Every so often you see a quotation and think the source really got that one right. This was the case this week at the Oxford Farming Conference, when an investment specialist from Belfast, Clive Black, described political life at Westminster as akin to watching a fish tank full of lunatics. He was referring to the farce that the Brexit process has become. Whether they voted remain or leave many people will share his view that politicians at Westminster have turned ‘the mother of parliaments into an ‘international embarrassment’.
From a local perspective all that can probably be said in their favour is that they are turning up in the Commons. By contrast, our MLAs and their staff are about to mark the two-year anniversary of being paid by taxpayers to do nothing through the most challenging economic times here for at least a generation.
At Oxford no-one could have accused the DEFRA minister, Michael Gove, of sugar-coating the Brexit pill. He promised farming and the food industry turbulent times, before both hopefully emerge on the other side to a brighter future outside the EU and the CAP. It was interesting when he spoke about the possibilities of new technology in farming that his focus was on robotics and computers, rather than the challenge of embracing more established global techniques to drive efficiency that might go down less well with voters. Gove was one of the staunchest advocates of leave back in 2016, but is now canvassing support for the Withdrawal Bill about to face a tough passage in the Commons. He deserves credit for his honesty about the turbulent times ahead, but there was no evidence of any such negatives when he was seeking backing for a no vote in 2016. Then he and his fellow MPs, who very publicly sought to sink David Cameron, promised nothing but happy times for agriculture outside the CAP.
If the commitment to leave the EU on March 29 is to stand, around 21 January is the last date for decisions to allow time to get legislation into place. One way or the other we are in the end game, even if the end is to delay the Brexit date. This is all far beyond anything farmers can hope to influence. But the one issue they need to make sure remains on the agenda is the future for support arrangements. It is unacceptable that 18 months on from the referendum vote there is still no plan in place. It is easy to forecast how the support debate will go. There is already pressure to come up with a scheme that focusses on the environment rather than food production. That is inevitable. There will also be pressure for any scheme to be time-limited and based around a belief that support can eventually be reduced.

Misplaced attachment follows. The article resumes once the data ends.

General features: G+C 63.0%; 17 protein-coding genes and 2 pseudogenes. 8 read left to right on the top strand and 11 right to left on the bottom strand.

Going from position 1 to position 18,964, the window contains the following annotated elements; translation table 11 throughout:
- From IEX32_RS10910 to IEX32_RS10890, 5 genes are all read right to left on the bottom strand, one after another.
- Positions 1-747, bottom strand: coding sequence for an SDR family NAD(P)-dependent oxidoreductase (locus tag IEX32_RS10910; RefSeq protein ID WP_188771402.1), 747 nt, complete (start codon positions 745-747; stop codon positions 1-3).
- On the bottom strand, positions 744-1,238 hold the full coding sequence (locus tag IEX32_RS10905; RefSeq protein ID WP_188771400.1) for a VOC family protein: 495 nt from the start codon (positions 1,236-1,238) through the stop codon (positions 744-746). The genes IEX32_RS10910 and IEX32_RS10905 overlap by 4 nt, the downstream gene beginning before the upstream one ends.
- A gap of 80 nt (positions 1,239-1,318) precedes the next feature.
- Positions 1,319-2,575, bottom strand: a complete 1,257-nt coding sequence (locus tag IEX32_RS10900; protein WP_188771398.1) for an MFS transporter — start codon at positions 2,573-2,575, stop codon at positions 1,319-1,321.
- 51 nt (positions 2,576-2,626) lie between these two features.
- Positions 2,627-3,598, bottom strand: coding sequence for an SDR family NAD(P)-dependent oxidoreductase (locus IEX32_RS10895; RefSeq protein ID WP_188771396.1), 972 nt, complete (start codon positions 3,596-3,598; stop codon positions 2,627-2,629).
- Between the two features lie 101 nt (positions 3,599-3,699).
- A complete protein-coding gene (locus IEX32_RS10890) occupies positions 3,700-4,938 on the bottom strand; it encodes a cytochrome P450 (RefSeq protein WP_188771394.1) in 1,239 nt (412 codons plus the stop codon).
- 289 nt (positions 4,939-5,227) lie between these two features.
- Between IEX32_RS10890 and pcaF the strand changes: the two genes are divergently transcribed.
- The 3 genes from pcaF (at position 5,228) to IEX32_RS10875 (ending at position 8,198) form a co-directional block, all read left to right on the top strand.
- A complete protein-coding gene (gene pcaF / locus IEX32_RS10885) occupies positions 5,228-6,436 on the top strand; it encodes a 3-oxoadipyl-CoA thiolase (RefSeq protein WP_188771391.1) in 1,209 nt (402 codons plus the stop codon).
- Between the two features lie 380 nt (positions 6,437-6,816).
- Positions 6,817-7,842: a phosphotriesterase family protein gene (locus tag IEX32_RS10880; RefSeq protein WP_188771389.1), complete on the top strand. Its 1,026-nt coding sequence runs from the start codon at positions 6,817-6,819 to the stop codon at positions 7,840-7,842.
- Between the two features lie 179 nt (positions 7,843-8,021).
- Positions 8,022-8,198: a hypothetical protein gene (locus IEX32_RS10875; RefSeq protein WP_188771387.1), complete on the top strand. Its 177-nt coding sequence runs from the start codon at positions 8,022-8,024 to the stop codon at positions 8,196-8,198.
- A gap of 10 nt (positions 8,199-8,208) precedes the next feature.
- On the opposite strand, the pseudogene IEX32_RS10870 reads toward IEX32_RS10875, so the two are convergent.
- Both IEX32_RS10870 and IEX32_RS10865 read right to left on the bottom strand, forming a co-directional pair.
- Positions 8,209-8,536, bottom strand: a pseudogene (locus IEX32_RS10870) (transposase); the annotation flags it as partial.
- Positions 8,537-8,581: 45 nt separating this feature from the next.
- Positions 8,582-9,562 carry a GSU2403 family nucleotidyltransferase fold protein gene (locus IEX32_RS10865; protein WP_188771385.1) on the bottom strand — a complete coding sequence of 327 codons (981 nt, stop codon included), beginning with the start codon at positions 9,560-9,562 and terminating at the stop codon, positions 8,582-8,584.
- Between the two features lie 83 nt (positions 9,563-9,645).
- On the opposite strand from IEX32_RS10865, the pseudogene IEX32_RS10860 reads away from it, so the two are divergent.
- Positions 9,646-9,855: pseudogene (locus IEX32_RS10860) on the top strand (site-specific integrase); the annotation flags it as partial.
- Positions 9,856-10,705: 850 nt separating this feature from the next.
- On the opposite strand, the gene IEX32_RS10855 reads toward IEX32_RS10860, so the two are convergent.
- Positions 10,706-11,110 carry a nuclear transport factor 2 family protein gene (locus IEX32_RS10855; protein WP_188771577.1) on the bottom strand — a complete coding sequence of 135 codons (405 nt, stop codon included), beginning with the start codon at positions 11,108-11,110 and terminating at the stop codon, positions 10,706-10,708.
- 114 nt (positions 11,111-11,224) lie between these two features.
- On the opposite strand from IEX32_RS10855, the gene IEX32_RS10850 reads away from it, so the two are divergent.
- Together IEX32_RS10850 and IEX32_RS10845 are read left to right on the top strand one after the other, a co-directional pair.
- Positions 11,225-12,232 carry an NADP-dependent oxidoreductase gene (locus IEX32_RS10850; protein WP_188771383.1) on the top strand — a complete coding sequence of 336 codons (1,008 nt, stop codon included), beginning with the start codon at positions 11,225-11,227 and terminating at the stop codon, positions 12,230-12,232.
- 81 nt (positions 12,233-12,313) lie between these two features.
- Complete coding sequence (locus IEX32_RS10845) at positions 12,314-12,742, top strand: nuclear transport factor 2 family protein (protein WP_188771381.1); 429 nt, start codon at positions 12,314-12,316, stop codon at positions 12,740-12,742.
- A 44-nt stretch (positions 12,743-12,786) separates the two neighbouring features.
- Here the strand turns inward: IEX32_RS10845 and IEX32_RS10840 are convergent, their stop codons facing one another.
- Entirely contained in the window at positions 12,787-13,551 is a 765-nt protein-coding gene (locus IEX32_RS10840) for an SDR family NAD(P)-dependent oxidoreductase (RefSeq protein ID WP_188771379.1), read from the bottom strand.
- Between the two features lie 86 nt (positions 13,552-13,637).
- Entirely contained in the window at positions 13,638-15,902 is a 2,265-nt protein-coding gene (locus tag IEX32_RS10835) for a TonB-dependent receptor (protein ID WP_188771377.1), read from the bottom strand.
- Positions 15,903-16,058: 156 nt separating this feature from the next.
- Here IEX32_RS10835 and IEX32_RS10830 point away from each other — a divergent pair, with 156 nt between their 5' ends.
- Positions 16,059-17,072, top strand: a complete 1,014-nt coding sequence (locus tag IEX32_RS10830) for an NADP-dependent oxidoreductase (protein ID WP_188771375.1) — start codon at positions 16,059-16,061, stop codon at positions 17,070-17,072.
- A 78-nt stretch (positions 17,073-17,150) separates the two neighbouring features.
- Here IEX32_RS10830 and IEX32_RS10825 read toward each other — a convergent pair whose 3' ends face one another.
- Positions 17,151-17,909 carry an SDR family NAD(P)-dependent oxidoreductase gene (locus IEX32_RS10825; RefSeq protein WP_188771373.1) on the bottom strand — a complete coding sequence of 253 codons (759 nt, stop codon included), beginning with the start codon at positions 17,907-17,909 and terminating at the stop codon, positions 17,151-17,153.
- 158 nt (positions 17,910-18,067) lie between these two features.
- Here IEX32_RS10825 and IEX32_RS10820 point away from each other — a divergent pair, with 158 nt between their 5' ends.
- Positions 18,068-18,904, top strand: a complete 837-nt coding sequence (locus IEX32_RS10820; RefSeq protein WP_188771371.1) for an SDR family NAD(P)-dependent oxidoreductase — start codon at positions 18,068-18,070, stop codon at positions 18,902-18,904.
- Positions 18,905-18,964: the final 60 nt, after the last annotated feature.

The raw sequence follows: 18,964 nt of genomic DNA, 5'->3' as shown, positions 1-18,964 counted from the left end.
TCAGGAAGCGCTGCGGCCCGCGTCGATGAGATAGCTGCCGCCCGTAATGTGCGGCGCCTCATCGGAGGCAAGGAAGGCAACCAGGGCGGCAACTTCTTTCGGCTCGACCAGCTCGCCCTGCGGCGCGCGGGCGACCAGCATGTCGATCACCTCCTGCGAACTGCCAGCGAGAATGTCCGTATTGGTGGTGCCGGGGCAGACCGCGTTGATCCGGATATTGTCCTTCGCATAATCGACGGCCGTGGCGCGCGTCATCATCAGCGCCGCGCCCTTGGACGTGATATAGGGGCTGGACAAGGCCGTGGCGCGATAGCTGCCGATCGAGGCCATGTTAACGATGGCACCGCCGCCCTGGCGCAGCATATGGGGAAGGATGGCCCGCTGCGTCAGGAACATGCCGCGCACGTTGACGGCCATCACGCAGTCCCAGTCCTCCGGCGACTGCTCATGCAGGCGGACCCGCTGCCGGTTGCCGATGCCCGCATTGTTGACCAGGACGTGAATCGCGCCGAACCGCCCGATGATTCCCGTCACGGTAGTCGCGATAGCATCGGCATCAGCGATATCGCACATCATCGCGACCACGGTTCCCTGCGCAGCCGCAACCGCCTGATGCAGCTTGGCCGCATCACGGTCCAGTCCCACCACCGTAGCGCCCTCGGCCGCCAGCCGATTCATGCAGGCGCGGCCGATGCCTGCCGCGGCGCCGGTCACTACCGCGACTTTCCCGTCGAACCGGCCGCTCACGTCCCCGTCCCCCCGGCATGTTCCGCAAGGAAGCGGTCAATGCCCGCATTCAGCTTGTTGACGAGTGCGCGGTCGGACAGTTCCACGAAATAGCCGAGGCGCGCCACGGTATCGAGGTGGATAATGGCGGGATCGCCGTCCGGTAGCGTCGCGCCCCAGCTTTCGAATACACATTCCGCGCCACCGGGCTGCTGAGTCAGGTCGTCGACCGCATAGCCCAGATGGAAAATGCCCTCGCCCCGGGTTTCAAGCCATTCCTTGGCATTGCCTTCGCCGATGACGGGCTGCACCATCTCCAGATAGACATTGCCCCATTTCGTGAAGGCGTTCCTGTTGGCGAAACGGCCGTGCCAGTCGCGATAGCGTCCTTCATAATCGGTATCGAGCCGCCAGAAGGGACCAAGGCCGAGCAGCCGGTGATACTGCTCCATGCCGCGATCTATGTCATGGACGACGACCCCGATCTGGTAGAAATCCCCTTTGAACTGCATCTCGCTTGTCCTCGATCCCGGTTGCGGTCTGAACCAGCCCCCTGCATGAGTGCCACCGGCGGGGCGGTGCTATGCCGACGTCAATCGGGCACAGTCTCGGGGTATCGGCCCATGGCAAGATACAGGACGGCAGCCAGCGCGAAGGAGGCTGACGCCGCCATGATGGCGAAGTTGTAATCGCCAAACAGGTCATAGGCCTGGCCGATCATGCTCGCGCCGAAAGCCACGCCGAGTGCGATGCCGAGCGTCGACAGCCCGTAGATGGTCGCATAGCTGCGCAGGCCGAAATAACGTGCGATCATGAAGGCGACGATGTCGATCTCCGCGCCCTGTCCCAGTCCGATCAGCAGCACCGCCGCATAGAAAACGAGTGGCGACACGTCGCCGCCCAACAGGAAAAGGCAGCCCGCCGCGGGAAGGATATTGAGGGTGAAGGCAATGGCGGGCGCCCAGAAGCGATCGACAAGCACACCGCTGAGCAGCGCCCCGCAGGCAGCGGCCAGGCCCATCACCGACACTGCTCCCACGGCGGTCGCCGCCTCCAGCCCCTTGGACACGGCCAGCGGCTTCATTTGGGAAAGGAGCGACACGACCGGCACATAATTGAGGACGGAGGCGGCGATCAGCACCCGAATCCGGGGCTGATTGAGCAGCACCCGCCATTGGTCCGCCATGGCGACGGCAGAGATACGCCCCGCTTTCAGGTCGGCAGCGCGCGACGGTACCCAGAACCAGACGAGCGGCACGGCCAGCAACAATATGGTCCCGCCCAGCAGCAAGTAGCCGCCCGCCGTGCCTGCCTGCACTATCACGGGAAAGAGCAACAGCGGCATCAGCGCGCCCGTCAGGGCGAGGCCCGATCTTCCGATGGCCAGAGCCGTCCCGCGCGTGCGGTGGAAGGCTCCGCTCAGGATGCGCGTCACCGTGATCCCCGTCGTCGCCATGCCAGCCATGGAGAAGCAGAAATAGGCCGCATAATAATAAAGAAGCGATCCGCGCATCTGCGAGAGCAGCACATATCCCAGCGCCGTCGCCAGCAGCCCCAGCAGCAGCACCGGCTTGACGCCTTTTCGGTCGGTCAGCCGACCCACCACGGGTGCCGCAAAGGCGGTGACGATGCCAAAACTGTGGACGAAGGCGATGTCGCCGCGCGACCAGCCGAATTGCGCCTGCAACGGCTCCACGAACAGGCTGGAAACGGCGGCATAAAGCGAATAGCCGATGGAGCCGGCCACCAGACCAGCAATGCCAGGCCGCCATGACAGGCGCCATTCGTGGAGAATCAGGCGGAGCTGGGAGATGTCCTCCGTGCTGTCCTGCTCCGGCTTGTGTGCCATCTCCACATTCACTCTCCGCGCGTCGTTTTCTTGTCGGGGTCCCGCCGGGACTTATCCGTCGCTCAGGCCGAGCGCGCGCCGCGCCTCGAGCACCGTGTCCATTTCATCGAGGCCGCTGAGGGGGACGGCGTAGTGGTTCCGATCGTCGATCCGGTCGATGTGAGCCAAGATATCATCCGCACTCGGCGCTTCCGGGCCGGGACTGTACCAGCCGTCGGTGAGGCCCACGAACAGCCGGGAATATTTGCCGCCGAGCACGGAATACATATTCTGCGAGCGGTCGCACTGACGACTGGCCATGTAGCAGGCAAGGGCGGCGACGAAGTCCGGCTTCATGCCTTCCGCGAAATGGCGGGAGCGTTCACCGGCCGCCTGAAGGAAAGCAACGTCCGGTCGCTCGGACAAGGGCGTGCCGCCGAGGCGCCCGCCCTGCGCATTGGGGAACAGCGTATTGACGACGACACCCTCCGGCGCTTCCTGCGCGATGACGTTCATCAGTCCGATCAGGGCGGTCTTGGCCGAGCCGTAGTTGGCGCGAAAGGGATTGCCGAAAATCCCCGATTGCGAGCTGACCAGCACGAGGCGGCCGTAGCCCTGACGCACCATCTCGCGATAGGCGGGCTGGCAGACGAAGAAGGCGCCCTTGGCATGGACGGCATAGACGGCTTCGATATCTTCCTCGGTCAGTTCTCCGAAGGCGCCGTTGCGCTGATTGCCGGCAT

The argument around support is that it is essential to ensure food security. However the error is that it is presented as a subsidy for farmers, which automatically makes it unpopular with taxpayers. In reality farm subsides allow food to be sold at prices below the commercial cost of producing it. This is down to farmers being able to accept a poor price because of support and that applies as much in the United States and other countries as it does in the EU. Farmers need to resist any macho talk that the UK industry can exist at world prices with minimal support.
That is not the case, but the suggestion would be seized upon by Westminster politicians. The twist is that if farmers argue that subsidies cannot be reduced, because they support lower food prices, politicians will then argue that over this they have a plan B. That would be to allow food imports without punitive tariffs. At a stroke that would reduce food prices, make it easier to secure trade deals – and close us out of the EU-27 food market completely. This is an issue over which the farming lobby will have to box cleverly as the full detail of Brexit implementation unfolds. In 2017, according to the Organisation for Economic Cooperation and Development (OECD) just under £500 billion was spent globally to support agriculture. The UK cannot unilaterally opt out of this support equation. That needs to be accepted by the Treasury and both the major political parties at Westminster. If that does not happen, Gove’s promised turbulent times for farming and food will become permanent rather than temporary.